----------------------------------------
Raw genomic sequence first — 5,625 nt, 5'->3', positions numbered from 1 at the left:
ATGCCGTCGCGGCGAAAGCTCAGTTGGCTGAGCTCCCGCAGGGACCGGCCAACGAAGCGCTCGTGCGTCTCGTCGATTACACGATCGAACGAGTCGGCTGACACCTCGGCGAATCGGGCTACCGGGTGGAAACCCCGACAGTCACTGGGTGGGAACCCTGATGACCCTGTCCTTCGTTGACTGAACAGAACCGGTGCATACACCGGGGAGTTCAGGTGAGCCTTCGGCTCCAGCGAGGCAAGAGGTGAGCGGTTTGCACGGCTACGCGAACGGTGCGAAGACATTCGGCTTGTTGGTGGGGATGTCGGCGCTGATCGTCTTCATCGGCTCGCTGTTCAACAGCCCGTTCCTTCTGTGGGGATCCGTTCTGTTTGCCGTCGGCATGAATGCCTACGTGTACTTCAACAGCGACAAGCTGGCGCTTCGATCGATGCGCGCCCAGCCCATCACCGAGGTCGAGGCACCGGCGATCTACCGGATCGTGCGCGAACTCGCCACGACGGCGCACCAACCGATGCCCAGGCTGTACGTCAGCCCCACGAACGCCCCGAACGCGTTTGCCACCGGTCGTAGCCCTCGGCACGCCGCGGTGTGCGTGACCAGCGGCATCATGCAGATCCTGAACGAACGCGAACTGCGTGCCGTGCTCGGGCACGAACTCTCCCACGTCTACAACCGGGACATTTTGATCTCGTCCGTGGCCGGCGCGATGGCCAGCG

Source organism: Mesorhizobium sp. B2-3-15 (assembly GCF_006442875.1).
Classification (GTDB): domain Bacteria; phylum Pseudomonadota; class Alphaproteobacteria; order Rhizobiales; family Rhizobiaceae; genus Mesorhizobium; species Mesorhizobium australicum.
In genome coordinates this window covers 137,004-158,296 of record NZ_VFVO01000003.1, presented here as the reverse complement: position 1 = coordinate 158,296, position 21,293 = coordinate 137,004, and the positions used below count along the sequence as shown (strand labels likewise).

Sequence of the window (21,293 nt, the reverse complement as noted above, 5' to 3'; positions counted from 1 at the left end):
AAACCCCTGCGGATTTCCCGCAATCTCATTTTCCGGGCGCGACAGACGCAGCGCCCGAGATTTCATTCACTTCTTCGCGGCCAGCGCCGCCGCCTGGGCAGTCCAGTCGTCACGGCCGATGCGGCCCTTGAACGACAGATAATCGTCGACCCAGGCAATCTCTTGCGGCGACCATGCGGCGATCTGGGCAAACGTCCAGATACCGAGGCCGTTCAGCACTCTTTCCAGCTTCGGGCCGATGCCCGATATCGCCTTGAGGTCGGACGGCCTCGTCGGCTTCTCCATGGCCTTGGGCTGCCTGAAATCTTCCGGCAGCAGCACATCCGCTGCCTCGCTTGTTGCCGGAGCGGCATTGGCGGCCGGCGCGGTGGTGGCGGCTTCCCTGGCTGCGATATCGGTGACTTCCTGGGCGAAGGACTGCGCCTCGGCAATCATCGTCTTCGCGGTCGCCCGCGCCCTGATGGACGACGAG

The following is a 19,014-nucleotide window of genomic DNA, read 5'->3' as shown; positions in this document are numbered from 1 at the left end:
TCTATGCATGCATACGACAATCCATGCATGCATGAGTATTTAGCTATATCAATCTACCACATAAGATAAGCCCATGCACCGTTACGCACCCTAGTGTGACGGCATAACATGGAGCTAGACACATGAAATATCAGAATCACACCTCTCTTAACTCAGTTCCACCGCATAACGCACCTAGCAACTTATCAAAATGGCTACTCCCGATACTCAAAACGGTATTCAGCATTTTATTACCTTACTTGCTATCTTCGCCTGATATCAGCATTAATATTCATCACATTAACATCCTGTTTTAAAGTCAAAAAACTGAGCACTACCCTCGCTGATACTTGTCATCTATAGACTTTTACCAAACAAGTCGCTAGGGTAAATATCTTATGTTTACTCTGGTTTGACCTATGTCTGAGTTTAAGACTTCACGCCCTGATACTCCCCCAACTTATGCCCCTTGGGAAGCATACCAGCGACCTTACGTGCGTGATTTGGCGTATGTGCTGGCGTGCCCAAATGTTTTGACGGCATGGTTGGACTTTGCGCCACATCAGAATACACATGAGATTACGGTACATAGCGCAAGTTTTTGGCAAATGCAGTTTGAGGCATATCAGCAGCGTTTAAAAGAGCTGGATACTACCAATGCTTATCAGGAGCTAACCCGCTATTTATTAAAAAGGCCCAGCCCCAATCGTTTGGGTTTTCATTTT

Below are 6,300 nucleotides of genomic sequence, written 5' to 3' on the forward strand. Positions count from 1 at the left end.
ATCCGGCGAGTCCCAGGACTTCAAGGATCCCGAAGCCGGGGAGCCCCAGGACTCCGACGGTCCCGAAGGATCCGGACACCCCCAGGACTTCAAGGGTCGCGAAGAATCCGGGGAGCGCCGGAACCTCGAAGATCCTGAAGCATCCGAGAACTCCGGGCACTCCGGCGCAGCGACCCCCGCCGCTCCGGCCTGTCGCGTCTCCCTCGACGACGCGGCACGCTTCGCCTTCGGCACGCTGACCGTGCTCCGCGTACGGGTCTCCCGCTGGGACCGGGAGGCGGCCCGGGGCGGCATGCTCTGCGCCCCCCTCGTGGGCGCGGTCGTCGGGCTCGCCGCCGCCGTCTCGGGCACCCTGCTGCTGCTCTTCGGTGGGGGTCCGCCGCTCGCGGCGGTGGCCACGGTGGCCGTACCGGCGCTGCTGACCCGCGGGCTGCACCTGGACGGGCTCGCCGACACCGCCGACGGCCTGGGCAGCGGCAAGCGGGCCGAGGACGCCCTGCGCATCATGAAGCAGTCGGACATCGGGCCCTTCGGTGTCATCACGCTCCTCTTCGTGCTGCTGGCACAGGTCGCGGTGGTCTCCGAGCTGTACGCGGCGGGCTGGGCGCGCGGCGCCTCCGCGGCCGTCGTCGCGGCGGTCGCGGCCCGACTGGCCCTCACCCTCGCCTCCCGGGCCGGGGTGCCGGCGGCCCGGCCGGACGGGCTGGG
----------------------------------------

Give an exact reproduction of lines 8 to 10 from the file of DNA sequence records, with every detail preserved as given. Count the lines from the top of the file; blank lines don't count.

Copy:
The following is a 19,014-nucleotide window of genomic DNA, read 5'->3' as shown; positions in this document are numbered from 1 at the left end:
TCTATGCATGCATACGACAATCCATGCATGCATGAGTATTTAGCTATATCAATCTACCACATAAGATAAGCCCATGCACCGTTACGCACCCTAGTGTGACGGCATAACATGGAGCTAGACACATGAAATATCAGAATCACACCTCTCTTAACTCAGTTCCACCGCATAACGCACCTAGCAACTTATCAAAATGGCTACTCCCGATACTCAAAACGGTATTCAGCATTTTATTACCTTACTTGCTATCTTCGCCTGATATCAGCATTAATATTCATCACATTAACATCCTGTTTTAAAGTCAAAAAACTGAGCACTACCCTCGCTGATACTTGTCATCTATAGACTTTTACCAAACAAGTCGCTAGGGTAAATATCTTATGTTTACTCTGGTTTGACCTATGTCTGAGTTTAAGACTTCACGCCCTGATACTCCCCCAACTTATGCCCCTTGGGAAGCATACCAGCGACCTTACGTGCGTGATTTGGCGTATGTGCTGGCGTGCCCAAATGTTTTGACGGCATGGTTGGACTTTGCGCCACATCAGAATACACATGAGATTACGGTACATAGCGCAAGTTTTTGGCAAATGCAGTTTGAGGCATATCAGCAGCGTTTAAAAGAGCTGGATACTACCAATGCTTATCAGGAGCTAACCCGCTATTTATTAAAAAGGCCCAGCCCCAATCGTTTGGGTTTTCATTTT

Below are 6,300 nucleotides of genomic sequence, written 5' to 3' on the forward strand. Positions count from 1 at the left end.